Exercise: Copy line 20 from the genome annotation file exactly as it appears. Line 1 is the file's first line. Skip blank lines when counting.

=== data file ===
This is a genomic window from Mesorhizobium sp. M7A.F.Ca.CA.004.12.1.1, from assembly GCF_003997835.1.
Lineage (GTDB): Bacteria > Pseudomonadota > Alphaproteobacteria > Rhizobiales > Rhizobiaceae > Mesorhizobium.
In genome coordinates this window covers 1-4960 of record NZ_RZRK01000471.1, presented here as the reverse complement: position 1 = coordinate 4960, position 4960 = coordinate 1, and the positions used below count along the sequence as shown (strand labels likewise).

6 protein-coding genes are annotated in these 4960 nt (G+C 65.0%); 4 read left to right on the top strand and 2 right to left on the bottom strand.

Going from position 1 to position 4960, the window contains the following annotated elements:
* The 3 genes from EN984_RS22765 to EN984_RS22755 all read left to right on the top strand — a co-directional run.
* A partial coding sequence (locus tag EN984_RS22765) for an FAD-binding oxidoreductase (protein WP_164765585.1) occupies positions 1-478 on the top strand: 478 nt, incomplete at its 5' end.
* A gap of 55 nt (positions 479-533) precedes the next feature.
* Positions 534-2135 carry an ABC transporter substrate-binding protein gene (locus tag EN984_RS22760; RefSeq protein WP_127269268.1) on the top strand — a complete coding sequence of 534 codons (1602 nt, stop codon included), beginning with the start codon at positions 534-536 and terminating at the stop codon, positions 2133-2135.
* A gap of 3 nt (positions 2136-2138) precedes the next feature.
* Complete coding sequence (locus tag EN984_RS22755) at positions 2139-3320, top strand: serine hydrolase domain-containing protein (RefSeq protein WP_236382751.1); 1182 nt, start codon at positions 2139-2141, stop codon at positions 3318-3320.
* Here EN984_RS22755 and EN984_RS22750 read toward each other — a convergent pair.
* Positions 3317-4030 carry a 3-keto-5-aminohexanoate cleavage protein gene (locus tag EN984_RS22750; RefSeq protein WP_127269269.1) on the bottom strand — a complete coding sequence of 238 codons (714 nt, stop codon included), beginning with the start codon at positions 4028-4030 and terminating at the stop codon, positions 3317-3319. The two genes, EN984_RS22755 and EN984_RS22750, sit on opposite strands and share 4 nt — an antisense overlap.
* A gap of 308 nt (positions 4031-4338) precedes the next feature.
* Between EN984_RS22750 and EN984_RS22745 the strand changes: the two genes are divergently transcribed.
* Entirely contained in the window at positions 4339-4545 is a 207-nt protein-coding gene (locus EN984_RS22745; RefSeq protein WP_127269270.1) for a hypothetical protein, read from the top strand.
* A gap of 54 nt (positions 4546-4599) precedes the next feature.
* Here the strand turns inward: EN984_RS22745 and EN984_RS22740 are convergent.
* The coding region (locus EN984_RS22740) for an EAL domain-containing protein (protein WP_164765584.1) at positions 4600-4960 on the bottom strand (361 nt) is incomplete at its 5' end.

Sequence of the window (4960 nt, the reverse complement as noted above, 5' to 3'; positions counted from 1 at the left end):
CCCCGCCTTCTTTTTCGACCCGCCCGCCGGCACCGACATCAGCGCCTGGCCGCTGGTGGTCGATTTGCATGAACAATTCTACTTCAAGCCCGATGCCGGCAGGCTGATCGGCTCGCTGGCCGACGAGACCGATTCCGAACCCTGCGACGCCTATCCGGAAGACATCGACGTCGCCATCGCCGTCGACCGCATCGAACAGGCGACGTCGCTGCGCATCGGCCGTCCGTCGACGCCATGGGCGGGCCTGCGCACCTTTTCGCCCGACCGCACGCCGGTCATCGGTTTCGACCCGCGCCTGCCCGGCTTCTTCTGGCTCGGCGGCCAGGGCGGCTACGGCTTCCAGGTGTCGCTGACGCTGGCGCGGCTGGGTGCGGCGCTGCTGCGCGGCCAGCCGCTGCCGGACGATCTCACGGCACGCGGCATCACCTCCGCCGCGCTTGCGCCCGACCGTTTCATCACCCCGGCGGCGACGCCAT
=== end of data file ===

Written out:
Sequence of the window (4960 nt, the reverse complement as noted above, 5' to 3'; positions counted from 1 at the left end):